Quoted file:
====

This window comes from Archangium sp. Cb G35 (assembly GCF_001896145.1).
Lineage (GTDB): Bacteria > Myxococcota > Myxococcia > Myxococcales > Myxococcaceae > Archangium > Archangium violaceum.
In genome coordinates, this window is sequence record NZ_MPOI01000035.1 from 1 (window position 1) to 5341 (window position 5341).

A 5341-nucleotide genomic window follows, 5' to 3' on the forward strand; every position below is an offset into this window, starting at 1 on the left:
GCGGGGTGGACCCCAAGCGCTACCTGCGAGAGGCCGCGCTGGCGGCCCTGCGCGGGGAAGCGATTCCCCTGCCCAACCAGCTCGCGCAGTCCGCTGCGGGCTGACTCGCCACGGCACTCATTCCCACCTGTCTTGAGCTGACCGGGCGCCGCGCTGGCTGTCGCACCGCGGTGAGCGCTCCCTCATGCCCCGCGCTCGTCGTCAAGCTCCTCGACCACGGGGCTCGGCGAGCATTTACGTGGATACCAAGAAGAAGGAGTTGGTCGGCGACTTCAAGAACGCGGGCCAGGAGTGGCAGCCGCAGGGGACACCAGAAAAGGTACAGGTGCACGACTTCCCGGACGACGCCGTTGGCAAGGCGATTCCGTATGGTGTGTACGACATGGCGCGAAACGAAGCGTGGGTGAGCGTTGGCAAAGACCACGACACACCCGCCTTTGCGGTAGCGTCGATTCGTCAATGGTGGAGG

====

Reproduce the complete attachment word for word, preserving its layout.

This window comes from Archangium sp. Cb G35 (assembly GCF_001896145.1).
Lineage (GTDB): Bacteria > Myxococcota > Myxococcia > Myxococcales > Myxococcaceae > Archangium > Archangium violaceum.
In genome coordinates, this window is sequence record NZ_MPOI01000035.1 from 1 (window position 1) to 5341 (window position 5341).

A 5341-nucleotide genomic window follows, 5' to 3' on the forward strand; every position below is an offset into this window, starting at 1 on the left:
GCGGGGTGGACCCCAAGCGCTACCTGCGAGAGGCCGCGCTGGCGGCCCTGCGCGGGGAAGCGATTCCCCTGCCCAACCAGCTCGCGCAGTCCGCTGCGGGCTGACTCGCCACGGCACTCATTCCCACCTGTCTTGAGCTGACCGGGCGCCGCGCTGGCTGTCGCACCGCGGTGAGCGCTCCCTCATGCCCCGCGCTCGTCGTCAAGCTCCTCGACCACGGGGCTCGGCGAGCATTTACGTGGATACCAAGAAGAAGGAGTTGGTCGGCGACTTCAAGAACGCGGGCCAGGAGTGGCAGCCGCAGGGGACACCAGAAAAGGTACAGGTGCACGACTTCCCGGACGACGCCGTTGGCAAGGCGATTCCGTATGGTGTGTACGACATGGCGCGAAACGAAGCGTGGGTGAGCGTTGGCAAAGACCACGACACACCCGCCTTTGCGGTAGCGTCGATTCGTCAATGGTGGAGG